posted by Ms. Kate
As Winter approaches, my family gets really excited. Besides chopping wood, clearing the yard and pulling out our wool, we're searching for a great fantasy series to read aloud during the long, dark nights. We've devoured a couple great ones over the years including Philip Pullman's His Dark Materials and the Earthsea series by Ursula LeGuin. I should mention that my "family" right now consists of me and my partner. We're both in our late twenties and we both love to read and listen to "children's" fantasy.
What LeGuin and Pullman have in common is that they are both excellent writers. Many children's authors adopt a trite tone in an attempt to engage young readers. These two write in a way that is appropriate for pre-teens to adults: complex, moving and intelligent. Both series moved me to tears, not just for their emotional plots but because the writing is so clear.
Pullman's three-part series begins with a quote from John Milton's Paradise Lost, an English classic and a tough read for any age. Pullman takes readers on the epic, world-changing adventure of Lyra, an authentic fiesty and clever pre-teen girl, as she struggles and champions to resurrect "paradise lost." Up against horrific forces of evil that seek to control and diminish the souls of all people, Lyra is pushed to her limits again and again. She is destined to affirm free will, love and life through her actions.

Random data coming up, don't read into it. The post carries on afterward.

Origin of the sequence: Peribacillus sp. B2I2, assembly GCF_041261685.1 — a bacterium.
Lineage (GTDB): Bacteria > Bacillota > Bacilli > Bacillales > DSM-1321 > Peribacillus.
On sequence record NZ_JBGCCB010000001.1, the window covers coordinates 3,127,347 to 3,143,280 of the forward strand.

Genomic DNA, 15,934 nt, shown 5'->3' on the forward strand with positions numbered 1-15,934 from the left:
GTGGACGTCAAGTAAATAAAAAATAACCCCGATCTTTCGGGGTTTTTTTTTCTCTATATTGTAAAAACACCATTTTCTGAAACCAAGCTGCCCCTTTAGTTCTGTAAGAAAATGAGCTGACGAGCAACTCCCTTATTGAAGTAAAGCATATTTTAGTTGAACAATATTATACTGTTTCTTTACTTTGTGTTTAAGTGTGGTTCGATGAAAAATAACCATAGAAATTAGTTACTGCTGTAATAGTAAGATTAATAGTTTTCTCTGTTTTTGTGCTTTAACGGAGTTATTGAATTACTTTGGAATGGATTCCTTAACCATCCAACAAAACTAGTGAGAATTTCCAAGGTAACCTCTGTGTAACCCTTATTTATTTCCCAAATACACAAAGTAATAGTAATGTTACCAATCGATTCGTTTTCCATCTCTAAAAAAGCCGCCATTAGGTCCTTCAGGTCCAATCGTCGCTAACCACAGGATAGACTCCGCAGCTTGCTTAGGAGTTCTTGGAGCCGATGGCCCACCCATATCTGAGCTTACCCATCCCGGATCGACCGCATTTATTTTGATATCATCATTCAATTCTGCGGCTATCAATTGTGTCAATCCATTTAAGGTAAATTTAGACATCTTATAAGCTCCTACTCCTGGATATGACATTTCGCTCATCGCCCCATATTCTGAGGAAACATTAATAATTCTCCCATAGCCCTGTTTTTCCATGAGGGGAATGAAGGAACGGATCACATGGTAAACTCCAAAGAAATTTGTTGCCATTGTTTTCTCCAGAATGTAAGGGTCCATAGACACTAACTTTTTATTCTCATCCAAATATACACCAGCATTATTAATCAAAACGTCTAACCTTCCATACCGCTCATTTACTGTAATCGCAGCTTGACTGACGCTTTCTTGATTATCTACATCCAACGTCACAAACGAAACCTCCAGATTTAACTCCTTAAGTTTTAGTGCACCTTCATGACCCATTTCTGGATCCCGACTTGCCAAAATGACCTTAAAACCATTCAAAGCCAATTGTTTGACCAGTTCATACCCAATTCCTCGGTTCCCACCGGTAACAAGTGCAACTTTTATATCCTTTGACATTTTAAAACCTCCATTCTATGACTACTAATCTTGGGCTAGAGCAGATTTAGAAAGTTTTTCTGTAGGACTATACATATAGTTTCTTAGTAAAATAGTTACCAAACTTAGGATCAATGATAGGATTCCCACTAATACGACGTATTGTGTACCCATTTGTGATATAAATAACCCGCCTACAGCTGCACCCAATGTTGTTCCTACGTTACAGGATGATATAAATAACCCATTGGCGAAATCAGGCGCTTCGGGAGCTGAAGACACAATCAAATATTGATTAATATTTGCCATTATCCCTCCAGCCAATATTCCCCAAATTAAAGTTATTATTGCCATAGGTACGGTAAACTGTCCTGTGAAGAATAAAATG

LeGuin is a prolific writer (Jennie once had a good laugh when I told her I wanted to read everything she'd written) and an award winner. The Earthsea books are considered some of her best. In them, readers follow the life of Ged, a legendary wizard, and the people he meets. LeGuin writes with a beautiful pace, so that when Ged spends several months at sea searching and waiting, the reader senses the slow drift of the boat and the long lost days. It is never boring. In the beginning, Ged is a headstrong boy. Over the course of six books, he ages into a wise humble man. One of my favorite books in the series, Tehanu, closely explores the life of the archipelago women.
These books are wonderful winter reading. They're even better shared aloud. You'll grow tense in anticipation--because someone has to get sleepy first, and sometimes it's a challenge to schedule reading time--and you'll love sharing a great, great story with someone you love.